Camping as a Form of House Building

Building on the Bivouac

If you’re planning to build a house on a rural site it’s a good idea to try to camp there first, to get a sense of the site’s key features and best orientations. In my case — having just returned from an overnight stay in the Los Padres National Forest near Santa Barbara in a sleeping bag that must have been rated for indoor use only — camping only made me appreciate beds and bedrooms all the more.  But while lying awake in the cold — the moon is beautiful but really, really slow — I started to think about ways to include aspects of camping without actually leaving home. Seattle architect Tom Kundig, of the firm Olson Kundig, is especially adept at what I would call “civilized rustication,” that is, heightening an outdoor experience indoors. I have mentioned some of his projects before –

plywood-Olson-Kundig-Architects-rolling-huts-BR-e1350867869361

he gives new meaning to the nurture in nature. For example, consider this plywood bedroom with the round Rais wood stove: I’d call it architectural camping (no doubt the sleeping bag is rated for actual warmth). The wood grain, expanse of glass, platform bed, and stove are enough to create a feeling of being in a landscape without actually strolling into the wild (photo courtesy stylecarrot.com). Or here’s a bedroom in another Kundig cabin with an outdoor

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vibe in the decking and open/screened walls (photo by Tim Bies courtesy justthedesign.tumblr.com). Berkeley architects Richard Fernau and Laura Hartman, of Fernau & Hartman, have often experimented with blurring the

laybourneA1-large side view

boundaries between inside and outside. One of my favorite examples is their design for a house in Colorado, as shown here. When it’s time to say goodnight,

laybourneB1-large outdoor bed

the bed, which is on rails, rolls onto the sheltered porch —  next stop, dreamland (photos courtesy the architects). If that seems a bit extreme, maybe well-proportioned, operable window walls will do the trick, as shown here in

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Plan 491-10, a modern cabin by Braxton Werner and Paul Field. That would work for me! Then there is the question of bathing outdoors — always fun to think about in warmer weather. You can simply plumb the tub somewhat away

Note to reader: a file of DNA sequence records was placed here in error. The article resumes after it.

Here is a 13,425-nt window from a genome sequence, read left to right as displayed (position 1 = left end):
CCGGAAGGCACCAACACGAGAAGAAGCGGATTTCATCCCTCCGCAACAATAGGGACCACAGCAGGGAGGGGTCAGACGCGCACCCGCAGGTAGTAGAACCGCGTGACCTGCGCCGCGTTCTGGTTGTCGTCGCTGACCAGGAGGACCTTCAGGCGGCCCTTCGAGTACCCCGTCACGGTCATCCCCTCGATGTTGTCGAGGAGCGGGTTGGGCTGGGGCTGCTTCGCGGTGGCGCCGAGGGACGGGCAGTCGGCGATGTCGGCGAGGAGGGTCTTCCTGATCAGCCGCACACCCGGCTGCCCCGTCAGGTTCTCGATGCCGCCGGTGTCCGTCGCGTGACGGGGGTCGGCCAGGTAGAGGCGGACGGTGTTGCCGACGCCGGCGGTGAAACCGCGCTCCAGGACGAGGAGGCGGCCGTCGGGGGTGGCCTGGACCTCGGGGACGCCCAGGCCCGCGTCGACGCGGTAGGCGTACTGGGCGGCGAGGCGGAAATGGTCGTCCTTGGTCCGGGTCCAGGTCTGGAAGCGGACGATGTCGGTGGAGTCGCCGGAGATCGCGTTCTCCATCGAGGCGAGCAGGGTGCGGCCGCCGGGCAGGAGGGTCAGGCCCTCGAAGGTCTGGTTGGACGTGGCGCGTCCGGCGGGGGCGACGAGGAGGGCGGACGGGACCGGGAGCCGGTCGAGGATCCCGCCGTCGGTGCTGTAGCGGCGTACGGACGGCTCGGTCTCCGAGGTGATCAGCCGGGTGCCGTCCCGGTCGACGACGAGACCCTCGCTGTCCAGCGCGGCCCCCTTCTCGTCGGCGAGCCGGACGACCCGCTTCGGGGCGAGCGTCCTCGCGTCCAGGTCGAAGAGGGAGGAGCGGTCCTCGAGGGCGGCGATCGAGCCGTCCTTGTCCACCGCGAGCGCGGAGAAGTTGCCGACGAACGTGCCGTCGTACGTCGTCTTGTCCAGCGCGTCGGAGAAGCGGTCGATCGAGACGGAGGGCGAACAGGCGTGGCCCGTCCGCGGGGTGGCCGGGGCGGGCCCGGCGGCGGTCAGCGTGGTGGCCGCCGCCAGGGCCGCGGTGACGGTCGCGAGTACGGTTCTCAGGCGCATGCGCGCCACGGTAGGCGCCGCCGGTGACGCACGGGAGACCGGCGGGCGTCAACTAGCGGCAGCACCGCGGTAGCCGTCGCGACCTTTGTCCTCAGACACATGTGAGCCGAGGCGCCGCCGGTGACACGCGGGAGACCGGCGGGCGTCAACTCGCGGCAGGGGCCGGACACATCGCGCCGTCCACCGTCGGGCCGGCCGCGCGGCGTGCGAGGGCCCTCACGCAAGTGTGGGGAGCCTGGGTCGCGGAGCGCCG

California house by bow-wow

 

 

 

 

 

 

 

 

 

 

from the cabin, as shown in this design by the innovative Japanese firm Atelier Bow-Wow (photo by Iwan Baan). Or you can blow the lid off convention as, once

Olson Kundig lift-off house

again, Tom Kundig demonstrates, in his bathing pavilion with a crank that raises

Shadowboxx-JS-010 bath hosue by Olson Kundig

 

 

 

 

 

 

 

 

the roof. It’s part drawbridge, part cabin — a wonderfully kinetic and, I would guess, invigorating bathing machine (photos by Tim Bies, courtesy Olson Kundig and on Architizer — where you can see the video of the roof opening up!).

The idea of the camp-as-house has long been a strong and suggestible architectural idea — remember those famous Adirondack lodges.  A particularly quirky early 20th century example is the house known as the Temple of the

TempleofWings_01 from berkeleyplaques.org

Wings in Berkeley, designed by Bernard Maybeck and A. Randolph Monroe and built in 1911 for Charles and Florence Boynton as a riff on Greco-Roman architecture (photo courtesy Berekeleyplaques.org). Richard Fernau and Laura Hartman know it well. It consists of two circular open-air pavilions defined by 34 Corinthian columns. Canvas shades provided weather protection and one presumes, a measure of privacy. Mrs. Boynton, who was a childhood friend of Isadora Duncan, taught generations of dance classes here: the outdoor life as leaps and pirouettes of the imagination. I guess a colonnade is all you really need to make the camp your home — and maybe now I can get to sleep.

For more on outdoor-oriented cabins: click here

 

 

 

 

 

 

 

One response to “Camping as a Form of House Building

  1. Ross anderson

    Excellent bit of bivouac journalism…Dan.

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